The result is a novel that is well told but lacking. There are some details that rubbed me the wrong way. He has the historian Polybius wearing an old-style Corinthian Greek helmet while a cavalry man. That is a helmet for hoplite infantry warfare. He also mentions the gladius hispaniensis being picked up after Scipio’s deployment in Spain. Everything I have read is the Roman legions took up the gladius hispaniensis during the Second Punic War which was fought over 50 years earlier. Gibbins also has some anachronistic telescopes being used to view Carthage. The single action scenes were not bad but the big battle’s seemed often rushed and vague.

I have a tough time viewing the Romans as the good guys. My Celtic ancestry leaves me with less than a laudatory view of the Roman Empire. The Roman were brutal, boorish, bullies that stuck their nose in other’s affairs, but were good engineers and builders. They made great ruins.

The Carthaginians were no model of civilization either. They had a vicious side such as crucifixion of defeated generals that made the Romans look mild in comparison. Brian Caven has this to say in The Punic Wars:

“The Carthaginians were hardly an attractive people. They did not have it in them to be the standard-bearers of a higher civilization. Selfish, parasitic, money-grubbing, corrupt and, when it cost them nothing, oppressive, they could never have provided the means by which all that best in Hellenic culture.”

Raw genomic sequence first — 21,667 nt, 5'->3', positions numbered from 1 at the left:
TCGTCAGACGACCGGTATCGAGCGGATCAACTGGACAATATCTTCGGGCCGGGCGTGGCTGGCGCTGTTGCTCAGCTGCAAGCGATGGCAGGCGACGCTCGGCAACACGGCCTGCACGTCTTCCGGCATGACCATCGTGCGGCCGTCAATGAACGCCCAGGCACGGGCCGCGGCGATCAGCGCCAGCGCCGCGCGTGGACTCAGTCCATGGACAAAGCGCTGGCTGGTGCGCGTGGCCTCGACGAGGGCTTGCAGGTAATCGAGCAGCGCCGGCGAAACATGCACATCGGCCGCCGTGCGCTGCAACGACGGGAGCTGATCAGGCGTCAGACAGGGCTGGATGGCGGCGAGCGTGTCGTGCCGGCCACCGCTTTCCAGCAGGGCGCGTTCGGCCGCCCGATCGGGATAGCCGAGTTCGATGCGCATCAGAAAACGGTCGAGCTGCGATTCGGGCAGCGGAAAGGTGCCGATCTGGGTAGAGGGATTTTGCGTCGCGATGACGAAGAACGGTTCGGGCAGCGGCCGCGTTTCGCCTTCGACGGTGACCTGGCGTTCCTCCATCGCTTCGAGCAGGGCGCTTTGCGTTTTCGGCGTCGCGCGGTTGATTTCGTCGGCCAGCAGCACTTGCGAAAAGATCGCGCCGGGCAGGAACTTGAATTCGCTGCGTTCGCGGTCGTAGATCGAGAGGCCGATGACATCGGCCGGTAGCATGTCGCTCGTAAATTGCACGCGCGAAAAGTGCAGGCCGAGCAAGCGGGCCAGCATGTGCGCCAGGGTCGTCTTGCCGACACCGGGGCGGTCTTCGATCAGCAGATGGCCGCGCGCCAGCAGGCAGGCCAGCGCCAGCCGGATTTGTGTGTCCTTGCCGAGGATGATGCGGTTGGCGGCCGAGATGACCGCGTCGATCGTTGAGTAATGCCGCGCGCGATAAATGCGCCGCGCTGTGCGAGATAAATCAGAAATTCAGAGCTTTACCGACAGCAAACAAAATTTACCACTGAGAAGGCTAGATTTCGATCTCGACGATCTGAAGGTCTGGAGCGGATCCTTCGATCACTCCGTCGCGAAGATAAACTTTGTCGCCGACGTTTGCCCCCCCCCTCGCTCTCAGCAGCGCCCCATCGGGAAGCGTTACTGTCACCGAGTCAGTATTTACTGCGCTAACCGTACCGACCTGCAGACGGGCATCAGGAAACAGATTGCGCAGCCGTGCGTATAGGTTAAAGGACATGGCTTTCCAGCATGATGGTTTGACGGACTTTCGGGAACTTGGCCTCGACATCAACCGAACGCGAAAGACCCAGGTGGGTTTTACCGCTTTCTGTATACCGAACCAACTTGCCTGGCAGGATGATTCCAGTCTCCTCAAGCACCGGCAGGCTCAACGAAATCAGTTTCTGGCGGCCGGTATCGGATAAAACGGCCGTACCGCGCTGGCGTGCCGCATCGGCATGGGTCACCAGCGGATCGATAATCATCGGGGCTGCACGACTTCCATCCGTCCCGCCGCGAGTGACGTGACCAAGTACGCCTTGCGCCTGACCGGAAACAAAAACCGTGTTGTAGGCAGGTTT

It is sort of like watching Hitler attack Stalin.

Hannibal had to have been an inspiring leader to accomplish what he did with a heterogenous army of Africans, Spaniards, Gauls, Greeks, and Bruttians.

Gibbins also portrays the Thracians as consistently villainous. The Thracians like the Celts and Illyrians had the boot of Rome come down on them. They enlisted in the armies of Rome’s enemies including Macedon, the Seleucids, and Mithradates of Pontus. They were viewed as barbarians but who did the civilized states look to for soldiers? Tough Balkan hill men.  Give the Thracians a break.

To be fair, the Carthaginians tried to head off war but the Romans were determined to destroy Carthage. It is hard to glorify this in a novel.

Someone might like this novel more than I did if they did not know much Classical history.

 

6 Comments
  • Cro-Magnon Man says:

    Radical Reg has tabled an urgent motion calling for a full debate on the pros and cons of centralist political systems and the effect of colonial policies on the infrastructure of subjugated societies. Will three weeks next tuesday suit you?

    You can add Conn Iggulden, Anthony Riches and Russell Whitfield to the crop of current Roman novelists. Roman fiction is big business over here. Maybe it serves as a surrogate for British Empire fiction which is now out of kilter with the hand wringing sensibilities of our times.